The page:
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Wednesday, 15 February 2012

Scaring Children? I'm all for it!

I made this: Avid Reader at 8:00 am
A regular Leeds Book Club member (and current @PeopleOfLeeds!) lent me Dark Season - a young adults book written by Russell T Davies (the man responsible for bringing us the revived Doctor Who in 2005!).

Released concurrently with a 6 part TV series, this book consists of two interlinked stories - featuring three young teenagers battling evil dominating and insidious...grown ups!


(Did you spot the oh-so-very young Kate Winslet?)


Now, it was a quick and very enjoyable read - I finished it in one sitting with two (rather large I grant you) mugs of coffee. I looked forward to returning it to my mate, knowing we'd have a good natter about links between it and the tales of the Timelord.

And that would have been that. 

Except there was this piece on one of the breakfast shows this morning (possibly yesterday depending on when I post this!) about a recent study showing that parents are shunning fairy tales in favour of more modern tales; deeming them too scary for children.*

Apparently one in five sets of the polled parents would rather read more modern fare to their sproggits - such as the Hungry Caterpillar or the Gruffalo. One third of those polled had children burst into tears after having Red Riding Hood read to them (they should have tried the Roald Dahl version). Parents - according to this study - didn't want to have to explain particular concepts, or have their children exposed to anything that might stimulate rather than soothe them. 
 
Dark Seasons - while not written for a particularly young audience - would almost certainly NOT be deemed suitable. Our protagonists are in danger throughout the novel - both mentally and physically, having to make decisions with long reaching consequences.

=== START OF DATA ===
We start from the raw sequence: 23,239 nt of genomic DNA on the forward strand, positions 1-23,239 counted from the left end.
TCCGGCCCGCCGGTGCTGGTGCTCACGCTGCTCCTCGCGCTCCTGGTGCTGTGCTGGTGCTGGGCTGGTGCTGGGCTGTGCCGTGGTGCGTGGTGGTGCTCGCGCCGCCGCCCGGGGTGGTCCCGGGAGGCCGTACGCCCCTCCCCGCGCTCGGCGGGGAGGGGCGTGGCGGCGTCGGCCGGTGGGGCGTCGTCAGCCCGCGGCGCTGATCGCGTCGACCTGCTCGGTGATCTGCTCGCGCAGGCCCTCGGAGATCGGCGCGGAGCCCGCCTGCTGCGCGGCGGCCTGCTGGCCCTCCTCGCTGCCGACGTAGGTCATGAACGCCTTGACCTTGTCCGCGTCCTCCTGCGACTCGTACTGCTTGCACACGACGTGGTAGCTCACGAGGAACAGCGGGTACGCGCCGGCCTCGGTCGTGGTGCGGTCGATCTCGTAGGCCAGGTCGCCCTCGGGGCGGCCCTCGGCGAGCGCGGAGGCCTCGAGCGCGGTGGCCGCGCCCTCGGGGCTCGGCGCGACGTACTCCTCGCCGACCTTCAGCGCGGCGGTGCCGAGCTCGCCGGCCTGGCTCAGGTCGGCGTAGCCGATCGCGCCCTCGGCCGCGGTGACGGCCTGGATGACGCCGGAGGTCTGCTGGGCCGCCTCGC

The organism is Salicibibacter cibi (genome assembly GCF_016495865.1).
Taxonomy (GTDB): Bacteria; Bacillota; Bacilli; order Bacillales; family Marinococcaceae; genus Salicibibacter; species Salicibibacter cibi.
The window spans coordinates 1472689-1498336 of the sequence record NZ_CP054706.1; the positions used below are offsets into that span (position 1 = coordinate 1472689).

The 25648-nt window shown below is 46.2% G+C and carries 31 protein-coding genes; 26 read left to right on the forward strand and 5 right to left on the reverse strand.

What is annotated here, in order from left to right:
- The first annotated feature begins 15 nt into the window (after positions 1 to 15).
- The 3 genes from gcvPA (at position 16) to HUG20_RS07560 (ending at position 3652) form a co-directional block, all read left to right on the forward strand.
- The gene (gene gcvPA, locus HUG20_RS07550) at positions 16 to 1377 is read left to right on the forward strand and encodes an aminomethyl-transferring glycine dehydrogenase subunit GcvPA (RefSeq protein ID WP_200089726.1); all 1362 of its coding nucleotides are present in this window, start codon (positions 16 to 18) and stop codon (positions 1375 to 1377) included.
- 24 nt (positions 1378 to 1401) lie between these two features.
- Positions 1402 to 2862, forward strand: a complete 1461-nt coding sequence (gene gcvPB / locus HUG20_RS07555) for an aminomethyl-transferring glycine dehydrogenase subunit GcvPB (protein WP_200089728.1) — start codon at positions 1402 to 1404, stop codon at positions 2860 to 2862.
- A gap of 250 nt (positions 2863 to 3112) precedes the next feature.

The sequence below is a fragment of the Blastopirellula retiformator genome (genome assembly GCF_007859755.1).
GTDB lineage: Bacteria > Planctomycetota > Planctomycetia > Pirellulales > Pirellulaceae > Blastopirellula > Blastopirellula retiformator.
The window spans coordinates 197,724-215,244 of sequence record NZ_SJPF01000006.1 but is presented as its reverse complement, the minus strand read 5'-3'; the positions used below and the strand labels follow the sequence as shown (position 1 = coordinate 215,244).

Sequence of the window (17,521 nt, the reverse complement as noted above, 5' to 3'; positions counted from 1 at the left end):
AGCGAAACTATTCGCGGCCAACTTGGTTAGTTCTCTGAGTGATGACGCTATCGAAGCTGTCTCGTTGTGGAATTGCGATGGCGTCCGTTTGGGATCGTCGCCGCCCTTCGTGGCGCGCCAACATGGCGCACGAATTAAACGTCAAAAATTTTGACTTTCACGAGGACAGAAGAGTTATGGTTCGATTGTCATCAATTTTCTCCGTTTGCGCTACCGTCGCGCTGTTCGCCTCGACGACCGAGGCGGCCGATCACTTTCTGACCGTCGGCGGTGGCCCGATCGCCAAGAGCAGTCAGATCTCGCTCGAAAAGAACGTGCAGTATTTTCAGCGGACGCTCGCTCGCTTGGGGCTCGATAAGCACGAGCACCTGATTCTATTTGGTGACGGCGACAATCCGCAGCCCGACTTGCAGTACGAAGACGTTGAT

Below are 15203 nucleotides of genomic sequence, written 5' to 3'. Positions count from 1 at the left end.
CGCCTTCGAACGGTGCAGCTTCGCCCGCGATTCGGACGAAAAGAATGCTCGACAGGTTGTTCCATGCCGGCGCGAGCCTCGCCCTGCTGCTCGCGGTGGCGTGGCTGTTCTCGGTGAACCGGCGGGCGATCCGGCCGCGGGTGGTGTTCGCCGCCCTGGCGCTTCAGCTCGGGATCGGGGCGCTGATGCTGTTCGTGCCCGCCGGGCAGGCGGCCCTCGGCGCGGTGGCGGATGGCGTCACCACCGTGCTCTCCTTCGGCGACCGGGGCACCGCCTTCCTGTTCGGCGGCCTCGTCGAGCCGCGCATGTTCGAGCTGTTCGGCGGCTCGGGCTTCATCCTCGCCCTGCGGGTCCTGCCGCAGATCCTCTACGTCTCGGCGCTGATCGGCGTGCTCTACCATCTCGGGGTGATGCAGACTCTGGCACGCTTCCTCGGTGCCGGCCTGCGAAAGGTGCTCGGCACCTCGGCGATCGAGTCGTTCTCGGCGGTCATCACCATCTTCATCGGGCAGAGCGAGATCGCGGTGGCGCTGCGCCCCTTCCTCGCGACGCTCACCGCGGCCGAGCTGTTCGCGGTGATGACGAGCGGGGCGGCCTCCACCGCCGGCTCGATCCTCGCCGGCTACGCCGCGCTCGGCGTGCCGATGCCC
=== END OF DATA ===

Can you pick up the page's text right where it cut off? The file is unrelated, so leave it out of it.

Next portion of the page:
Taking a closer look at the fairy tales, I suppose I can sort of see where they are coming from - Goldilocks is a thief and squatter chased away by her victims; Rumpelstiltskin threatens to kidnap a future offspring; Jack abandons his family to climb a Beanstalk resulting in his murdering a giant in cold blood; Cinderella provides slave labour for her extended family.

I could continue, but I'm sure you See where I'm going with this!

Now, I'm not saying that there's anything wrong with gentle, fun and imaginative stories, designed to soothe a young child into sleep. Or that it isn't a parent's right to protect their young un's for as long as possible. Of course it's up to mum and dad whether their specific child is emotionally ready to have these tales read to them. No one has the right to DEMAND that particular tales be read.


However, I would point out that fairy tales have been around for hundreds of years; told to a dozen generations of children and ...you know...look around. The vast majority of us have turned out just fine.

Sure, some of these tales have definitely fallen out of favour (All Fur by the Brothers Grimm for example - dealing with a daughter fleeing an incestuous father)or changed to fit more modern audiences and their expectations (the feminist fairy tales and politically correct tales my parents procured for me just LEAP to mind) or utterly changed to fit a particular corporate identity (Hello Disney's Little Mermaid).

However, the point of fairy tales is that they demonstrate that life is full of adversity; that good will eventually overcome evil; that many of life's greatest challenges can be best tackled with just a touch of common sense. They are for many children, the second (after mum and dad) moral base to cling too. It is from our parents that we learn - even at a very young age - how to respond to the world around us.


Children are often far tougher cookies than we grown ups (*ahem*) give them credit for. They need to be just to survive other children! However to allow them to take on life challenges and emerge as confident, well adjusted youngsters/teens/adults, parents need to set the tone - if a child finds a story scary perhaps an explanation, a bit of a cuddle and the realisation that they are protected and loved, even when bad things do happen will better prepare them adequately and appropriately for the next stage in their lives..

The Guardian have a hilarious post on this topic here.

This study was organised by Watch (a TV channel) as part of promotion for new show 'Grimm' - an adult look at fairy tales - as part of their promotion for the show over here.

Find the trailer below!


*Now the study didn’t actually specify too many details – for example the ages of the children’s, but still, it set the old neurons blazing, resulting in this piece! 

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